As of mid-June 2020, it remains unclear whether Ukraine has managed to limit the damage from the first wave of the virus or whether this wave will simply sweep through the country later than elsewhere in Europe. Ukraine was in transition from Soviet-type health care to an insurance model similar to the one in Canada. The Zelensky administration spoke of halting or even undoing the reform, but it did not have enough time to start implementing this threat. Being caught in the middle of a major transformation is usually not a good thing. In this case, however, the higher number of doctors and hospital beds per capita, the remnants of the Soviet model, did not necessarily make things worse, at least in urban areas. There is, of course, another Soviet legacy—not trusting the state and not following to the letter medical instructions—which is going to be disadvantageous. In any event, the economic damage has already been done and, in Ukraine’s case, the return of so many temporary workers from abroad means both an increased risk of the virus being imported into the country and the drastic reduction in remittance payments, which served as a major factor in the Ukrainian economy. It is going to be a difficult year.
3. What is your view of the latest developments in the Donbas region?
Zelensky badly wanted his first summit in the Normandy format and, in the fall of 2019, seemed willing to accept Putin’s conditions consisting of a certain interpretation of the Steinmeier Formula. Russia demanded not only law on the special status of the two so-called “people’s republics,” but also for Ukraine to agree to holding elections there before control of the border with Russia is restored to the Ukrainian side, and Russian troops are withdrawn. Mass protests throughout Ukraine had a sobering effect on Zelensky and his advisors, who then retreated to Poroshenko’s wise position of procrastination.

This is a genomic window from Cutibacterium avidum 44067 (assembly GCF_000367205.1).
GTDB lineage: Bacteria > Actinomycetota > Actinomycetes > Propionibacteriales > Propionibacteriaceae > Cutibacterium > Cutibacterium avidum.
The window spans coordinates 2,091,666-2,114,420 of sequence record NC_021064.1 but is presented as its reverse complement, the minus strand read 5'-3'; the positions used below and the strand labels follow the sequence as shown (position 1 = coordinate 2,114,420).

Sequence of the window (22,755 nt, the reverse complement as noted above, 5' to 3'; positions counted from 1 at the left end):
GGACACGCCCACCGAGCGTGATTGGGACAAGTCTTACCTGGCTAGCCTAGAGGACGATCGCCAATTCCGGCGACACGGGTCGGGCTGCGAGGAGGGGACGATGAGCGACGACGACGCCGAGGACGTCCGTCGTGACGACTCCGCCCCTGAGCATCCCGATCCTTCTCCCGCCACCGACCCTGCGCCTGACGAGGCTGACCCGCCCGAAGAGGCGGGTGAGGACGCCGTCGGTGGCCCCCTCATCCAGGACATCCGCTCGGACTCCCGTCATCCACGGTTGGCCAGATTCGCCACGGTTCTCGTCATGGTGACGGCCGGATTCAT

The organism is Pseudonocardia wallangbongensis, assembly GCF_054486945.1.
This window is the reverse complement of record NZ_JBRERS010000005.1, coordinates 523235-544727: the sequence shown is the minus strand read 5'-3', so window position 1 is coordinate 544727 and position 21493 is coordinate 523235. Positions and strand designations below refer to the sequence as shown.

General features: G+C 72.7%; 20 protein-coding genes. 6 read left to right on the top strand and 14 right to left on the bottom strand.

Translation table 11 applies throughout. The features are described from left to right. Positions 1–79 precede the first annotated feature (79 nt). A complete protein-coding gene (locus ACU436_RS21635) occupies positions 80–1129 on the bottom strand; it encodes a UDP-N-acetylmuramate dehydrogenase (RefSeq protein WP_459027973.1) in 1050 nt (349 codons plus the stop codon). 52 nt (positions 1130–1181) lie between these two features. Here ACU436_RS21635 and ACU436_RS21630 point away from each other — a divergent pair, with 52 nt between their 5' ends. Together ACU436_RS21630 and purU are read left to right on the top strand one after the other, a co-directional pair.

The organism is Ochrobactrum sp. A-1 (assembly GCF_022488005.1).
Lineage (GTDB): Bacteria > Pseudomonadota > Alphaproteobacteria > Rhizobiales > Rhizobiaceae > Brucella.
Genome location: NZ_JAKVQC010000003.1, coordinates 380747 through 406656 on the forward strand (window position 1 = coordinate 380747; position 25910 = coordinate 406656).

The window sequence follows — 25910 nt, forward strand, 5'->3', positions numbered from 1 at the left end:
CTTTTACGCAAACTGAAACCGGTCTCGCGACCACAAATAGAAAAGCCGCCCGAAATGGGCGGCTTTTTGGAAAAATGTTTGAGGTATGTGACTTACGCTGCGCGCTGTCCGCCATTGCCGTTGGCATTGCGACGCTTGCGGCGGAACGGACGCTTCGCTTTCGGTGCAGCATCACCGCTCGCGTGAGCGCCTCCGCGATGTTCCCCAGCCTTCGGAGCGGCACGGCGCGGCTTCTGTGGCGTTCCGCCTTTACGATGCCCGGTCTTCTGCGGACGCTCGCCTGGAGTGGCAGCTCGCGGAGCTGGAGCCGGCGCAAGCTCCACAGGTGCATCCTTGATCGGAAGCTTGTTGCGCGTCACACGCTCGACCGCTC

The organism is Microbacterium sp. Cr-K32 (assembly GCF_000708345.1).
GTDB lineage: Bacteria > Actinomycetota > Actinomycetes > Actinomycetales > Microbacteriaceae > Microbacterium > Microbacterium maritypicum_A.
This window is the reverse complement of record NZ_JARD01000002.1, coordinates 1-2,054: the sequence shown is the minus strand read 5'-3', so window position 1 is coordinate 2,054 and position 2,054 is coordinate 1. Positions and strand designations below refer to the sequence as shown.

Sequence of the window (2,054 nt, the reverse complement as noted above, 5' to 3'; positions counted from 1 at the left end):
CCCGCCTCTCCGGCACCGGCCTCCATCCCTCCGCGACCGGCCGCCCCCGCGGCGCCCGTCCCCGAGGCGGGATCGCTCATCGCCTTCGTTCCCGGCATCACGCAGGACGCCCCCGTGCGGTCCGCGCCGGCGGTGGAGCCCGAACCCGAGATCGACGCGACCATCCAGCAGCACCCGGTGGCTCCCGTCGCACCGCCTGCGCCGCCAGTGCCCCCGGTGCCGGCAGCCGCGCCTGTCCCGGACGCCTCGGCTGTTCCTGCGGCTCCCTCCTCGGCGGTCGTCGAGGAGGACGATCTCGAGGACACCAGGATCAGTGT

I am also skeptical about the practice of troop disengagement, which Zelensky embraced as another condition of holding that ultimately pointless Normandy summit in Paris in December 2019. This measure sounded reasonable enough because disengagement was supposed to reduce the number of casualties. But it appears that, at least in some cases, Russian and pro-Russian troops moved right into the areas vacated by the Ukrainian army, thus securing better tactical positions. Intermittent fire exchanges continue along the contact line, and every week there are more dead and wounded Ukrainian soldiers. So much for Zelensky the peacemaker.
4. Do you think COVID-19 can be used as an excuse for lifting sanctions on Russia? Are there any risks for Ukraine?
I do not think this is going to happen. Most sanctions are linked to the Russian annexation of the Crimea, and this chunk of territory is not something that Putin is willing to give up in exchange for lifting them. Besides, he practices a particular type of macho and anti-Western politics in which any concession to the enemy undermines the leader’s position.
As for the West, it is crucial that Ukraine has bipartisan support in the US (and in Canada, tri-partisan support). When all the major political forces in North America hold similar positions on helping Ukraine in its fight against Russian aggression, it would be difficult for their European partners to break ranks, no matter how much some European politicians may want this. Let’s just hope that the Zelensky administration does not give such forces an opening by pushing for greater trade with Russia as an alleged recipe for Ukraine’s recovery once the pandemic abates.